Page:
Now that Sound Assisted Soft Tissue Mobilization (SASTM®) has come into the fold I
have received many questions about the difference not only between ART® and Graston
Technique® (refer to previous article ART® versus Graston Technique®) but now the
difference between Graston Technique® and SASTM®.
ART®, Graston Technique® and SASTM®: The differences between these three
ART® is an exceptional technique and treatment and diagnostic system for resolution of
myofascial, fascial and neuromyofascial restriction. When applied appropriately ART® is
more forgiving to the patient and the treated tissues, has a superior educational program
with standardization for reproducible results, a large network and government
acceptance. ART® is lacking in standardized independent research to validate its
anecdotal data. Clinical limitations are in degenerative tendon disease. Not necessarily
reliant on eccentric training in association with treatment but reconditioning and
nutritional programs clearly improve results anecdotally.
Graston Technique® and SASTM®: Are better techniques for densely restricted tissue,
post-operative scar tissue and tendinosis. Instrument based soft tissue techniques are
superior for true degenerative tendon disease such as tendinosis compared to manual
techniques using the practitioner’s hands. Patients who have better overall health will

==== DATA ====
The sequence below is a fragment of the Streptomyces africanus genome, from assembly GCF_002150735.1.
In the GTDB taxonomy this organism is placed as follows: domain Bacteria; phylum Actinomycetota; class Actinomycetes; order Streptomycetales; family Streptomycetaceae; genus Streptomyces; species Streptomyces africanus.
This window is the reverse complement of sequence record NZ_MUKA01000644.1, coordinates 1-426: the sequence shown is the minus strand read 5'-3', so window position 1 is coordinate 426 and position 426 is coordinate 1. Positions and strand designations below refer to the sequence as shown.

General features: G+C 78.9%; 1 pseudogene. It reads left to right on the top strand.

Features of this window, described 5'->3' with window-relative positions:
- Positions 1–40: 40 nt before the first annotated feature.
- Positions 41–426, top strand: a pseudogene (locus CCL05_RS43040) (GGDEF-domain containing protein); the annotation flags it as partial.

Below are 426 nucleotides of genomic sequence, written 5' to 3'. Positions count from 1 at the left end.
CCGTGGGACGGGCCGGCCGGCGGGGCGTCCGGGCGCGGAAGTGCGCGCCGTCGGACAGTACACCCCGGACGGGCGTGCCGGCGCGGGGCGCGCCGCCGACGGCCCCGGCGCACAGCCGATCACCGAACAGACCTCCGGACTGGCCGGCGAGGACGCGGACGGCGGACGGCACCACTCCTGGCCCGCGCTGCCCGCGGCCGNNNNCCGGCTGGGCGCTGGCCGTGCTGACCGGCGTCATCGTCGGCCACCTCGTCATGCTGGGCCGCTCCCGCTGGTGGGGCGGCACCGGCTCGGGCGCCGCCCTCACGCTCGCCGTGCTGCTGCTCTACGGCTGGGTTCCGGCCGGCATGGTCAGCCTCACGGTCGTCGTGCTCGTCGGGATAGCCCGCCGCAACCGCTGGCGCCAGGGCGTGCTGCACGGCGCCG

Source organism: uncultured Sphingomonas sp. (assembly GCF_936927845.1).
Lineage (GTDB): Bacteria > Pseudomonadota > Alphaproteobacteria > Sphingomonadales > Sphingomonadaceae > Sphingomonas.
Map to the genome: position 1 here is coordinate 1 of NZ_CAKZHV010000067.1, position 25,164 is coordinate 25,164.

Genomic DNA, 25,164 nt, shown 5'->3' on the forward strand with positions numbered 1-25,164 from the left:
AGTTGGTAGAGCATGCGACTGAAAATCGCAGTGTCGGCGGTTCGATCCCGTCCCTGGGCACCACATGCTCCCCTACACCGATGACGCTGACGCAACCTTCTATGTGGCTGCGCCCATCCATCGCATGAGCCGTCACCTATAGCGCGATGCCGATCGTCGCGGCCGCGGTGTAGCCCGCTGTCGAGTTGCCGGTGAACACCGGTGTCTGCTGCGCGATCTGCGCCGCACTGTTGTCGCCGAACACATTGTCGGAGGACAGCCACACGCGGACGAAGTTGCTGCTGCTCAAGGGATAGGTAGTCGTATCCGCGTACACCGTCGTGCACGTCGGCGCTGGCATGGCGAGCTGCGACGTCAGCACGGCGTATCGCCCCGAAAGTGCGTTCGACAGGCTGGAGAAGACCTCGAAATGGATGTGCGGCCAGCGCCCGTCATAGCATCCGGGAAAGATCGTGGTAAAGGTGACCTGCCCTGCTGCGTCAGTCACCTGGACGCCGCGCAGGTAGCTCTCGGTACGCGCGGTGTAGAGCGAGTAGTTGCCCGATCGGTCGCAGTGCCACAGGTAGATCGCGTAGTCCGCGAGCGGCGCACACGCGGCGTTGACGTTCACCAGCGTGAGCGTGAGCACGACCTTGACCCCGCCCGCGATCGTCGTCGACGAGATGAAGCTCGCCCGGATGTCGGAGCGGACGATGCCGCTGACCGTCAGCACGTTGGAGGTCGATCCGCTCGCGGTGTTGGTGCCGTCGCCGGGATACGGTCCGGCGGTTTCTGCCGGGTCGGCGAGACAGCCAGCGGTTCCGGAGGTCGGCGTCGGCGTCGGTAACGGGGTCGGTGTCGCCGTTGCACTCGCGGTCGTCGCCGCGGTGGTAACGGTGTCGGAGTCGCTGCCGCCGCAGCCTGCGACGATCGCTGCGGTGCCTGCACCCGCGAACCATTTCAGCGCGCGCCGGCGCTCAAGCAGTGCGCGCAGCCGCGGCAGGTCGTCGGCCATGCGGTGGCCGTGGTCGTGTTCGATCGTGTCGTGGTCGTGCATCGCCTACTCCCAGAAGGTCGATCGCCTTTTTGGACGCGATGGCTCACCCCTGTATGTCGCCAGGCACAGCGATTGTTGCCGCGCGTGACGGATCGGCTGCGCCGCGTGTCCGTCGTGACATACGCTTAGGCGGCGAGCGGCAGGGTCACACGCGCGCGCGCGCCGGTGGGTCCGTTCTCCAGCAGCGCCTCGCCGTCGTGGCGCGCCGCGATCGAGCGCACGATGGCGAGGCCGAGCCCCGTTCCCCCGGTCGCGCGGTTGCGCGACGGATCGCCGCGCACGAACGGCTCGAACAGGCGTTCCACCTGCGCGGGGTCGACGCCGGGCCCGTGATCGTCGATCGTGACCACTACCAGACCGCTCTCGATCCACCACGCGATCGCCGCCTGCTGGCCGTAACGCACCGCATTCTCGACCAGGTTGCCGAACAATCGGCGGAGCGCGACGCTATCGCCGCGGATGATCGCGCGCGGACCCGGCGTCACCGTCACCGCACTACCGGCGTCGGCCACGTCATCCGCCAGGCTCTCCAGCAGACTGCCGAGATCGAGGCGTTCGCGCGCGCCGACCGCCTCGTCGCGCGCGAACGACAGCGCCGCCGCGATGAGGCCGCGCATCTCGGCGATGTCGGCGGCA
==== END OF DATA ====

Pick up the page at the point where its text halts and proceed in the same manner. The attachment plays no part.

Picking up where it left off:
improve to a greater degree with instruments. Eccentric exercise is a necessary
component to the use of instrument related soft tissue techniques. Using instruments
without the addition of eccentric exercises will reduce outcomes effectiveness.
The following are differences between Graston technique® and SASTM®:
Graston Technique® and SASTM® are equally effective instrument based soft tissue
techniques. Either group of instruments will yield similar results in experienced
providers. Either technique or instruments produce an ecchymosis response.
The differences are in practitioner wear and tear, cost and patient comfort;
The Graston Technique® stainless steel instruments are more comfortable to the patient
but over time more stressful to the provider’s hands and more costly upfront. The Graston
Technique® company does a very good job with their continuing education and training
The SASTM® instruments are slightly less comfortable to the patient but over time are
more forgiving to the practitioner’s hands and are more cost effective than the Graston
Technique® instruments. The SASTM® Company has a less stringent and less effective
training and educational program compared to Graston Technique®.